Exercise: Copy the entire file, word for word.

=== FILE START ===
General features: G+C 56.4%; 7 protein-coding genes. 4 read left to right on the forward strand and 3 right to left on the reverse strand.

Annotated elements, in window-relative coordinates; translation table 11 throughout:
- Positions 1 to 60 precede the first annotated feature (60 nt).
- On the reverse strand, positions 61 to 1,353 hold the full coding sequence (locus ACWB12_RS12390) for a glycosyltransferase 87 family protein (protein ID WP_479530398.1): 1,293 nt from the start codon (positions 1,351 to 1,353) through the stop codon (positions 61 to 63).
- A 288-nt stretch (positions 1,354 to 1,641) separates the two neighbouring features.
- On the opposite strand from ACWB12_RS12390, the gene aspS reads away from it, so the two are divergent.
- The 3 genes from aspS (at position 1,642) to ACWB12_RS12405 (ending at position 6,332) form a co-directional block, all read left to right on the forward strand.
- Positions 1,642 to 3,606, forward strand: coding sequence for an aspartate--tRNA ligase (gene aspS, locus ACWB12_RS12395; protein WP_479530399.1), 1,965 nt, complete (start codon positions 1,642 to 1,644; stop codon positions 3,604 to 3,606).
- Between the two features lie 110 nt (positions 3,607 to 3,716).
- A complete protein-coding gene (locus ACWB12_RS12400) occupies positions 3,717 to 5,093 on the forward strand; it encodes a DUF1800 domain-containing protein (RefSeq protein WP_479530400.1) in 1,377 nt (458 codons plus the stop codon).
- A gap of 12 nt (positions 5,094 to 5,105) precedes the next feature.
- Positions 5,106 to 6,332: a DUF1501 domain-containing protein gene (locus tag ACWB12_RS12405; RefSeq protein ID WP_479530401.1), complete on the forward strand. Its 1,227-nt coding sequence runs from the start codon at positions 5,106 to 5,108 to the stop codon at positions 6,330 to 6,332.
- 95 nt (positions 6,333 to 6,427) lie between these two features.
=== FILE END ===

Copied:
General features: G+C 56.4%; 7 protein-coding genes. 4 read left to right on the forward strand and 3 right to left on the reverse strand.

Annotated elements, in window-relative coordinates; translation table 11 throughout:
- Positions 1 to 60 precede the first annotated feature (60 nt).
- On the reverse strand, positions 61 to 1,353 hold the full coding sequence (locus ACWB12_RS12390) for a glycosyltransferase 87 family protein (protein ID WP_479530398.1): 1,293 nt from the start codon (positions 1,351 to 1,353) through the stop codon (positions 61 to 63).
- A 288-nt stretch (positions 1,354 to 1,641) separates the two neighbouring features.
- On the opposite strand from ACWB12_RS12390, the gene aspS reads away from it, so the two are divergent.
- The 3 genes from aspS (at position 1,642) to ACWB12_RS12405 (ending at position 6,332) form a co-directional block, all read left to right on the forward strand.
- Positions 1,642 to 3,606, forward strand: coding sequence for an aspartate--tRNA ligase (gene aspS, locus ACWB12_RS12395; protein WP_479530399.1), 1,965 nt, complete (start codon positions 1,642 to 1,644; stop codon positions 3,604 to 3,606).
- Between the two features lie 110 nt (positions 3,607 to 3,716).
- A complete protein-coding gene (locus ACWB12_RS12400) occupies positions 3,717 to 5,093 on the forward strand; it encodes a DUF1800 domain-containing protein (RefSeq protein WP_479530400.1) in 1,377 nt (458 codons plus the stop codon).
- A gap of 12 nt (positions 5,094 to 5,105) precedes the next feature.
- Positions 5,106 to 6,332: a DUF1501 domain-containing protein gene (locus tag ACWB12_RS12405; RefSeq protein ID WP_479530401.1), complete on the forward strand. Its 1,227-nt coding sequence runs from the start codon at positions 5,106 to 5,108 to the stop codon at positions 6,330 to 6,332.
- 95 nt (positions 6,333 to 6,427) lie between these two features.